Nickel metaphosphate as a conversion positive electrode for lithium‐ion batteries

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Lithium storage schemes based on conversion chemistry have been used in a large variety of negative electrodes achieving capacities 2–3 times higher than graphite. However, to date, relatively few positive electrode examples have been reported. Here, we report a new conversion positive electrode, Ni(PO3)2, and systematic studies on its working and degradation mechanisms. Crystalline Ni(PO3)2 undergoes an electrochemistry-driven amorphization process in the first discharge to form a fine microstructure, consisting of Ni domains ∼2 nm wide that form a percolating electron-conducting network, embedded in a glassy LiPO3 matrix. P does not participate electrochemically, remaining as P5+ in [PO3]− throughout. The electrode does not recrystallise in the following first charge process, remaining amorphous over all subsequent cycles. The low ionicity of the Ni−[PO3] bond and the high Li+ conductivity of the LiPO3 glass lead to high intrinsic electrochemical activity, allowing the micro-sized Ni(PO3)2 to achieve its theoretical capacity of 247 mAh/g. The performance of the Ni(PO3)2 electrode ultimately degrades due to the growth of larger and more isolated Ni grains. While the theoretical capacity of Ni(PO3)2 is itself limited, this study sheds new light on the underlying chemical mechanisms of conversion positive electrodes, an important new class of electrode for solid-state batteries. © 2020 Wiley-VCH GmbH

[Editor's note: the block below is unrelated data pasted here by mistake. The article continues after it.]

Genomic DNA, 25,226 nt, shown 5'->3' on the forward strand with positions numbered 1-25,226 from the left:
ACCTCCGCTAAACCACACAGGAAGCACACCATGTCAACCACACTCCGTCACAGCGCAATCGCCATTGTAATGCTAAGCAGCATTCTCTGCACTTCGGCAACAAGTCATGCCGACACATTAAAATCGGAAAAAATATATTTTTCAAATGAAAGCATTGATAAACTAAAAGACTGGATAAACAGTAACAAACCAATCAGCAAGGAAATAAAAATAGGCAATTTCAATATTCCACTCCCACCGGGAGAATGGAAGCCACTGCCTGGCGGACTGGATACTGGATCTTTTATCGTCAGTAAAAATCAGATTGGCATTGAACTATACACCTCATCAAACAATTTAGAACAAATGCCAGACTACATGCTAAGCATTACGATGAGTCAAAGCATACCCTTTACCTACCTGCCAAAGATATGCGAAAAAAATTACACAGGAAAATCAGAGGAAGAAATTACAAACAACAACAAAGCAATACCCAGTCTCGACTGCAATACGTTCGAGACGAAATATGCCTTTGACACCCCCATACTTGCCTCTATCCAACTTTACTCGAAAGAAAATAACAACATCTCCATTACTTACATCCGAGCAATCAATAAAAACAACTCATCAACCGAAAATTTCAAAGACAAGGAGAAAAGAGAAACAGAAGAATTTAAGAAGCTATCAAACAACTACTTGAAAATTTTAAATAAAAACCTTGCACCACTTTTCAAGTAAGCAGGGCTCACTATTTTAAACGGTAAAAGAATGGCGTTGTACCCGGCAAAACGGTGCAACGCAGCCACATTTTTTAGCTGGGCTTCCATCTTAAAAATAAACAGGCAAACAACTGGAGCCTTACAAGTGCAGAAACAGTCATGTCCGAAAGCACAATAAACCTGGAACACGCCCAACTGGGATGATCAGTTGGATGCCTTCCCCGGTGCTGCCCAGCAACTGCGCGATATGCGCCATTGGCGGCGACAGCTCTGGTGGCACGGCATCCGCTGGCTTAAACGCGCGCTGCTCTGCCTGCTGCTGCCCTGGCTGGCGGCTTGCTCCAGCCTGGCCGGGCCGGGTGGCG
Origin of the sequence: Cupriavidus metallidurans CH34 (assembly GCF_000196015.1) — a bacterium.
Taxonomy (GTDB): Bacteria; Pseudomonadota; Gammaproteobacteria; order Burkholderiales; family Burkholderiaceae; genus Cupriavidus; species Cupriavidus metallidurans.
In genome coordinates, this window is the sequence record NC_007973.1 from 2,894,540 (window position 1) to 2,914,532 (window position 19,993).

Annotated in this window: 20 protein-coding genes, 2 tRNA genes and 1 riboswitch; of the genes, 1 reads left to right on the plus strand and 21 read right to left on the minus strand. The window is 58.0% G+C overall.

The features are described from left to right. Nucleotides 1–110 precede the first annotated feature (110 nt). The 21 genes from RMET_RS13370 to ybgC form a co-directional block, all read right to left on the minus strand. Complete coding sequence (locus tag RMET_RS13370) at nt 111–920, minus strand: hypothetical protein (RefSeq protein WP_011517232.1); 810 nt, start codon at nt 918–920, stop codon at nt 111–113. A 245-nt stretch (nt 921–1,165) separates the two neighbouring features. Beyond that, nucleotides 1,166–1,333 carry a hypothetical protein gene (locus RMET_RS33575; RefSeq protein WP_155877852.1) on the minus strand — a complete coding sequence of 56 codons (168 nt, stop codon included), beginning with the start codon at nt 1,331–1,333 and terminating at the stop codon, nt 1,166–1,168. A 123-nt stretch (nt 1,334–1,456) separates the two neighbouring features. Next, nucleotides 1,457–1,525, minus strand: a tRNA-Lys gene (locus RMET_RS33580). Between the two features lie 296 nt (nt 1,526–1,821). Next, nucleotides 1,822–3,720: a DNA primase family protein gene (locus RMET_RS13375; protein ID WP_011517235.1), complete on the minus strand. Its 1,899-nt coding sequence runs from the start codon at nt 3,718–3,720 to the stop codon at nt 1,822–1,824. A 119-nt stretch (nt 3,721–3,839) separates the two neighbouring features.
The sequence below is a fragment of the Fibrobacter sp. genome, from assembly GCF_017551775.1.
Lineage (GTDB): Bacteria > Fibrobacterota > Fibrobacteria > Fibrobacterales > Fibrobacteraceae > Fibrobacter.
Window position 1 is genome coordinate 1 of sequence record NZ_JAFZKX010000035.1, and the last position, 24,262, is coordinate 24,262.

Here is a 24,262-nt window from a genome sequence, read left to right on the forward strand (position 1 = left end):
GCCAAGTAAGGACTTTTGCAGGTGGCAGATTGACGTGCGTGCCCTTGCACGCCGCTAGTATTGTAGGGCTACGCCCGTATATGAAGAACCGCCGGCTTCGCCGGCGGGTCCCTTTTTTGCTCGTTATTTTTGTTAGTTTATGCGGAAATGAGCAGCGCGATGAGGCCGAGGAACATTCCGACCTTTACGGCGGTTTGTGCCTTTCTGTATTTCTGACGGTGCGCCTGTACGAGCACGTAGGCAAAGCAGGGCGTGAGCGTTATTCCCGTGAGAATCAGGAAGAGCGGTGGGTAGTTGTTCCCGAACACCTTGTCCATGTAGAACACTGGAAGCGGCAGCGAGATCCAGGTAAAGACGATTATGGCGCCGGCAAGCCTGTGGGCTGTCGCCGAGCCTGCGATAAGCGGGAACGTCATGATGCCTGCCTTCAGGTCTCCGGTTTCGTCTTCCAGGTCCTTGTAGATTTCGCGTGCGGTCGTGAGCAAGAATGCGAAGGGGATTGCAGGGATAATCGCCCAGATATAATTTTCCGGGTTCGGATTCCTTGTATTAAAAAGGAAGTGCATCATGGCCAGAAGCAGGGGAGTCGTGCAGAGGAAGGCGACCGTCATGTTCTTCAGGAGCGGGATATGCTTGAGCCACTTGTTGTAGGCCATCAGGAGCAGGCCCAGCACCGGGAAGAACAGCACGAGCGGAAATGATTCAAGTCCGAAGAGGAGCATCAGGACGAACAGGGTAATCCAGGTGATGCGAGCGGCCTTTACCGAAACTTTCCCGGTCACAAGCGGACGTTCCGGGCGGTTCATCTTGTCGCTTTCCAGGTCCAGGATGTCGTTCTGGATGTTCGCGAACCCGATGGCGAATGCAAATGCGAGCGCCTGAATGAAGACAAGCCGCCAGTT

Electrochemistry, Electric batteries, Electrodes, Microstructure, Lithium, Nickel
Xia, Q., Avdeev, M., Schmid, S., Liu, H., Johannessen, B., & Ling, C. D. (2020). Nickel metaphosphate as a conversion positive electrode for lithium‐ion batteries. Batteries & Supercaps, 4(1), 195-204.